Subset Vectors in R
By: Karthik Janar
In this tutorial, weâ€™ll see how to extract elements from a vector based on some conditions that we specify. For example, we may only be interested in the first 20 elements of a vector, or only the elements that are not NA, or only those that are positive or correspond to a specific variable of interest. By the end of this tutorial, youâ€™ll know how to handle each of these scenarios.
First create a vector called x that contains a random ordering of 20 numbers (from a standard normal distribution) and 20 NAs.
y <- rnorm(10)
z <- rep(NA, 10)
x <- sample(c(y,z),20)
x
## [1] -1.2731728 NA 0.6789480 NA -0.4966300 NA
## [7] NA NA -0.4829580 NA -0.4601567 -0.4970408
## [13] -0.3120564 -0.2704296 NA NA NA NA
## [19] -0.5934239 -0.6427310
The way you tell R that you want to select some particular elements (i.e.Â a â€˜subsetâ€™) from a vector is by placing an â€˜index vectorâ€™ in square brackets immediately following the name of the vector.
For a simple example, try x[1:10] to view the first ten elements of x.
x[1:10]
## [1] -1.273173 NA 0.678948 NA -0.496630 NA NA
## [8] NA -0.482958 NA
Index vectors come in four different flavors â€“ logical vectors, vectors of positive integers, vectors of negative integers, and vectors of character strings â€“ each of which weâ€™ll cover in this tutorial.
Letâ€™s start by indexing with logical vectors. One common scenario when working with real-world data is that we want to extract all elements of a vector that are not NA (i.e.Â missing data). Recall that is.na(x) yields a vector of logical values the same length as x, with TRUEs corresponding to NA values in x and FALSEs corresponding to non-NA values in x.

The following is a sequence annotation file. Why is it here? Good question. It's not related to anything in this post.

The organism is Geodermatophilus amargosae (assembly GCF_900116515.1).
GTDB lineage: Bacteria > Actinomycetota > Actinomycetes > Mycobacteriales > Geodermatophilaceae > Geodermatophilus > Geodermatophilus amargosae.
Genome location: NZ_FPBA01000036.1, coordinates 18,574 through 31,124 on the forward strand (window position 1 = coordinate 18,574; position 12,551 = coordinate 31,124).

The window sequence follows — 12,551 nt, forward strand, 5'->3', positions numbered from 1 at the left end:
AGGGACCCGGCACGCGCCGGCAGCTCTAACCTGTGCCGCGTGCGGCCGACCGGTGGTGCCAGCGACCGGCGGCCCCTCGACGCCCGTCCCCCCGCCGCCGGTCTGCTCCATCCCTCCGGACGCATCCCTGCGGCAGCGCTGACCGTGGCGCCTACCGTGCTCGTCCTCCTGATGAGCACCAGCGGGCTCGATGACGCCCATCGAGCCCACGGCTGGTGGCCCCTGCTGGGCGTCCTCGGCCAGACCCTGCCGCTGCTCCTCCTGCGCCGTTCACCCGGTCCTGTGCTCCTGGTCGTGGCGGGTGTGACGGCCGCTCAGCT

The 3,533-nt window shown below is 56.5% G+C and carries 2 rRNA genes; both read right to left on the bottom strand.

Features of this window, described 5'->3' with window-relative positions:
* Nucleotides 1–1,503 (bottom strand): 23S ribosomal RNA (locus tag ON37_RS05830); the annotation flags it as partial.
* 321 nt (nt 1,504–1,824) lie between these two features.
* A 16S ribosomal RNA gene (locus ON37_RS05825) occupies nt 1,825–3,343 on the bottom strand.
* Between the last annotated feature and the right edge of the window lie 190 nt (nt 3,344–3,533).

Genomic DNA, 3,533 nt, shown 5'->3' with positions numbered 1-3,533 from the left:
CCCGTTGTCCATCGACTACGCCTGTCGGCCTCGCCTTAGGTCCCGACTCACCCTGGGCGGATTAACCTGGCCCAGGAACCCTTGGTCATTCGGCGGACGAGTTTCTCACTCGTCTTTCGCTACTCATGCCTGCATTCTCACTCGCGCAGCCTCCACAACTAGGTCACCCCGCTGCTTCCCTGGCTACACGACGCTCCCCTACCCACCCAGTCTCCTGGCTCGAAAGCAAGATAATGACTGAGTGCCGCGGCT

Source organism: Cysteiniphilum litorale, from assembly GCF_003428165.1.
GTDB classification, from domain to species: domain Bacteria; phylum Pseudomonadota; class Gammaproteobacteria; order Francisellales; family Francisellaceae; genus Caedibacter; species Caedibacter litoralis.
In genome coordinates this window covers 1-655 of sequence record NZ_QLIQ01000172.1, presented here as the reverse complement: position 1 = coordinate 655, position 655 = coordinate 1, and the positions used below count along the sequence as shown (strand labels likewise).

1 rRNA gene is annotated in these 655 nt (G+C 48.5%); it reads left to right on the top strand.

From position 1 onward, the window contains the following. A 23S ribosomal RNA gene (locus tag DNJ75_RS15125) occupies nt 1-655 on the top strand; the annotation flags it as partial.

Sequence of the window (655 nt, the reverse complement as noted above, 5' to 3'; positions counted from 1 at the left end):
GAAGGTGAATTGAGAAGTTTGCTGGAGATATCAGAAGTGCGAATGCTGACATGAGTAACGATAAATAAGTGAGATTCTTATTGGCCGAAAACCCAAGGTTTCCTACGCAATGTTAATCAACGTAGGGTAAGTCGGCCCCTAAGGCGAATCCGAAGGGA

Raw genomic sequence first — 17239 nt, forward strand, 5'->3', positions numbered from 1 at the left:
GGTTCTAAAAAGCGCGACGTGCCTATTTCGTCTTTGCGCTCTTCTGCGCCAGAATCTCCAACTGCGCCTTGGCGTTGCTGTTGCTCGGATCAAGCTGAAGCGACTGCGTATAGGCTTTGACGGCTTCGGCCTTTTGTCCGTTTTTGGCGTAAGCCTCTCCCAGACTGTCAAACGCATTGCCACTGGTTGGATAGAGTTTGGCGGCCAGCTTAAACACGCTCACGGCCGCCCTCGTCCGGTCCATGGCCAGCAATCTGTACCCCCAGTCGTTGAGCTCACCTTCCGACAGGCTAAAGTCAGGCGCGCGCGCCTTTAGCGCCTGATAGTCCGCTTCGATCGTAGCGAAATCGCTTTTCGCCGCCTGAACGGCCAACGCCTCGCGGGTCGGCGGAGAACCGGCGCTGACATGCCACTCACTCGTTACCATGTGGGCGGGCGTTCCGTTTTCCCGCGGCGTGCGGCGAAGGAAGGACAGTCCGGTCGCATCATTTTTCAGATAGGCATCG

What do you think x[is.na(x)] will give you? It will return a vector of all NAs
x[is.na(x)]
## [1] NA NA NA NA NA NA NA NA NA NA
!
gives us the negation of a logical expression, so !is.na(x) can be read as â€˜is not NAâ€™. Therefore, if we want to create a vector called y that contains all of the non-NA values from x, we can use y <- x[!is.na(x)]. .
y <- x[!is.na(x)]
y
## [1] -1.2731728 0.6789480 -0.4966300 -0.4829580 -0.4601567 -0.4970408
## [7] -0.3120564 -0.2704296 -0.5934239 -0.6427310
Now that weâ€™ve isolated the non-missing values of x and put them in y, we can subset y as we please. Recall that the expression y > 0 will give us a vector of logical values the same length as y, with TRUEs corresponding to values of y that are greater than zero and FALSEs corresponding to values of y that are less than or equal to zero. What do you think y[y > 0] will give you? A vector of all the positive elements of y.
Type y[y > 0] to see that we get all of the positive elements of y, which are also the positive elements of our original vector x.
y[y>0]
## [1] 0.678948
You might wonder why we didnâ€™t just start with x[x > 0] to isolate the positive elements of x. Try that now to see why.
x[x>0]
## [1] NA 0.678948 NA NA NA NA NA
## [8] NA NA NA NA
Since NA is not a value, but rather a placeholder for an unknown quantity, the expression NA > 0 evaluates to NA. Hence we get a bunch of NAs mixed in with our positive numbers when we do this.
Combining our knowledge of logical operators with our new knowledge of subsetting, we could do this â€“ x[!is.na(x) & x > 0].
x[!is.na(x) & x>0]
## [1] 0.678948
In this case, we request only values of x that are both non-missing AND greater than zero.
Earlier we saw how to subset just the first ten values of x using x[1:10]. In this case, weâ€™re providing a vector of positive integers inside of the square brackets, which tells R to return only the elements of x numbered 1 through 10.